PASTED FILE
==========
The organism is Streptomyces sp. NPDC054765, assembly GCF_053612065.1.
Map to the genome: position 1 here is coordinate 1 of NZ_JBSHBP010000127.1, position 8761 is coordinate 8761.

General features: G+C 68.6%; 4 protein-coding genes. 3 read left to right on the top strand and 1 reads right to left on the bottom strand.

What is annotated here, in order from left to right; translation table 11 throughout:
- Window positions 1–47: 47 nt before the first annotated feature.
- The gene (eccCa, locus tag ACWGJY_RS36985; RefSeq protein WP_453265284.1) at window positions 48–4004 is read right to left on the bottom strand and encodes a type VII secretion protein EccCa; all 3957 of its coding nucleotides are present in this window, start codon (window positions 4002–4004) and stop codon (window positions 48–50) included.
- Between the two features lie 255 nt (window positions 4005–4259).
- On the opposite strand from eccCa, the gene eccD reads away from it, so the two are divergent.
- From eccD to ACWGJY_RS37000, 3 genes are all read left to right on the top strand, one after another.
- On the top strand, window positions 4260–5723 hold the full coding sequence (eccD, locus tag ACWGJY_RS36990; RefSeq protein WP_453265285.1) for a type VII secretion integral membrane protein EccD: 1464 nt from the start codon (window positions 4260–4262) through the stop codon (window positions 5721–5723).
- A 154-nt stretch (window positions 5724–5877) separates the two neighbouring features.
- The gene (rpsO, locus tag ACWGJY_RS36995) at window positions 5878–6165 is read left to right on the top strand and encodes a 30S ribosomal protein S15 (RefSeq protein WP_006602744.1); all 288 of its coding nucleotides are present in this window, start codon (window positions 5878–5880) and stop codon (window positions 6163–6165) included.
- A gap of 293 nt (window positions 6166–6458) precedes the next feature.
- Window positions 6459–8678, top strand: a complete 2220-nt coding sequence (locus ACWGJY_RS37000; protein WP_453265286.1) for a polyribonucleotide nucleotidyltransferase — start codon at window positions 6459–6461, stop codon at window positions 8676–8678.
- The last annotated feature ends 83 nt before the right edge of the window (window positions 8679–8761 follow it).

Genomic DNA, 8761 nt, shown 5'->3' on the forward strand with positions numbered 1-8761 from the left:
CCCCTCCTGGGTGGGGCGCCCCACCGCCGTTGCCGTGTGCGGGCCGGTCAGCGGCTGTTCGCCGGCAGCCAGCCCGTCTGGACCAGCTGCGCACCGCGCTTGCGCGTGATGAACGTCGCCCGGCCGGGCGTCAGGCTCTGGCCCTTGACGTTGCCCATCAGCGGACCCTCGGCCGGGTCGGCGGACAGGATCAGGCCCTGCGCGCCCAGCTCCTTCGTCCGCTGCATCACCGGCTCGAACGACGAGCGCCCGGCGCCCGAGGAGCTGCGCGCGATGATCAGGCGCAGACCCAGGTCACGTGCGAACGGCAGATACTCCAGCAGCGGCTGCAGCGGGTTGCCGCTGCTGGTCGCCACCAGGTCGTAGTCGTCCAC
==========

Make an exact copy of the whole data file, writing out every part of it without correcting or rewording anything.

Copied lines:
The organism is Streptomyces sp. NPDC054765, assembly GCF_053612065.1.
Map to the genome: position 1 here is coordinate 1 of NZ_JBSHBP010000127.1, position 8761 is coordinate 8761.

General features: G+C 68.6%; 4 protein-coding genes. 3 read left to right on the top strand and 1 reads right to left on the bottom strand.

What is annotated here, in order from left to right; translation table 11 throughout:
- Window positions 1–47: 47 nt before the first annotated feature.
- The gene (eccCa, locus tag ACWGJY_RS36985; RefSeq protein WP_453265284.1) at window positions 48–4004 is read right to left on the bottom strand and encodes a type VII secretion protein EccCa; all 3957 of its coding nucleotides are present in this window, start codon (window positions 4002–4004) and stop codon (window positions 48–50) included.
- Between the two features lie 255 nt (window positions 4005–4259).
- On the opposite strand from eccCa, the gene eccD reads away from it, so the two are divergent.
- From eccD to ACWGJY_RS37000, 3 genes are all read left to right on the top strand, one after another.
- On the top strand, window positions 4260–5723 hold the full coding sequence (eccD, locus tag ACWGJY_RS36990; RefSeq protein WP_453265285.1) for a type VII secretion integral membrane protein EccD: 1464 nt from the start codon (window positions 4260–4262) through the stop codon (window positions 5721–5723).
- A 154-nt stretch (window positions 5724–5877) separates the two neighbouring features.
- The gene (rpsO, locus tag ACWGJY_RS36995) at window positions 5878–6165 is read left to right on the top strand and encodes a 30S ribosomal protein S15 (RefSeq protein WP_006602744.1); all 288 of its coding nucleotides are present in this window, start codon (window positions 5878–5880) and stop codon (window positions 6163–6165) included.
- A gap of 293 nt (window positions 6166–6458) precedes the next feature.
- Window positions 6459–8678, top strand: a complete 2220-nt coding sequence (locus ACWGJY_RS37000; protein WP_453265286.1) for a polyribonucleotide nucleotidyltransferase — start codon at window positions 6459–6461, stop codon at window positions 8676–8678.
- The last annotated feature ends 83 nt before the right edge of the window (window positions 8679–8761 follow it).

Genomic DNA, 8761 nt, shown 5'->3' on the forward strand with positions numbered 1-8761 from the left:
CCCCTCCTGGGTGGGGCGCCCCACCGCCGTTGCCGTGTGCGGGCCGGTCAGCGGCTGTTCGCCGGCAGCCAGCCCGTCTGGACCAGCTGCGCACCGCGCTTGCGCGTGATGAACGTCGCCCGGCCGGGCGTCAGGCTCTGGCCCTTGACGTTGCCCATCAGCGGACCCTCGGCCGGGTCGGCGGACAGGATCAGGCCCTGCGCGCCCAGCTCCTTCGTCCGCTGCATCACCGGCTCGAACGACGAGCGCCCGGCGCCCGAGGAGCTGCGCGCGATGATCAGGCGCAGACCCAGGTCACGTGCGAACGGCAGATACTCCAGCAGCGGCTGCAGCGGGTTGCCGCTGCTGGTCGCCACCAGGTCGTAGTCGTCCAC